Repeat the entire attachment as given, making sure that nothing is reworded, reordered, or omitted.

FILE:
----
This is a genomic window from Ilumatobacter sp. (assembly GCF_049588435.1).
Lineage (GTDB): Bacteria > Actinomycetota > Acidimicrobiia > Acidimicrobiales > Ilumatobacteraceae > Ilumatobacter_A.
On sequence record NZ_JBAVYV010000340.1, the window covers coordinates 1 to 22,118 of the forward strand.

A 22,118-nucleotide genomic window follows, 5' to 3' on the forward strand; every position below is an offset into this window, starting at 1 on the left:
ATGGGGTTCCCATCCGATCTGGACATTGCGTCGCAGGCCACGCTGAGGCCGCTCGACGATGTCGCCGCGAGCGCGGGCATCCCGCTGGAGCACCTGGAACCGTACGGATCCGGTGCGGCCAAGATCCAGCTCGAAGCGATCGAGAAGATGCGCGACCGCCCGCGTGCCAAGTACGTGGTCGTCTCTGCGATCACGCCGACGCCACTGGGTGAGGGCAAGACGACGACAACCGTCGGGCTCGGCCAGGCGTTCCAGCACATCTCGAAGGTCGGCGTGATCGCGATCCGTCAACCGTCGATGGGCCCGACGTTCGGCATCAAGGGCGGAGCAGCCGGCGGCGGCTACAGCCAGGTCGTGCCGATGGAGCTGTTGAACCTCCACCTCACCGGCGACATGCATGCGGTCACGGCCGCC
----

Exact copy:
This is a genomic window from Ilumatobacter sp. (assembly GCF_049588435.1).
Lineage (GTDB): Bacteria > Actinomycetota > Acidimicrobiia > Acidimicrobiales > Ilumatobacteraceae > Ilumatobacter_A.
On sequence record NZ_JBAVYV010000340.1, the window covers coordinates 1 to 22,118 of the forward strand.

A 22,118-nucleotide genomic window follows, 5' to 3' on the forward strand; every position below is an offset into this window, starting at 1 on the left:
ATGGGGTTCCCATCCGATCTGGACATTGCGTCGCAGGCCACGCTGAGGCCGCTCGACGATGTCGCCGCGAGCGCGGGCATCCCGCTGGAGCACCTGGAACCGTACGGATCCGGTGCGGCCAAGATCCAGCTCGAAGCGATCGAGAAGATGCGCGACCGCCCGCGTGCCAAGTACGTGGTCGTCTCTGCGATCACGCCGACGCCACTGGGTGAGGGCAAGACGACGACAACCGTCGGGCTCGGCCAGGCGTTCCAGCACATCTCGAAGGTCGGCGTGATCGCGATCCGTCAACCGTCGATGGGCCCGACGTTCGGCATCAAGGGCGGAGCAGCCGGCGGCGGCTACAGCCAGGTCGTGCCGATGGAGCTGTTGAACCTCCACCTCACCGGCGACATGCATGCGGTCACGGCCGCC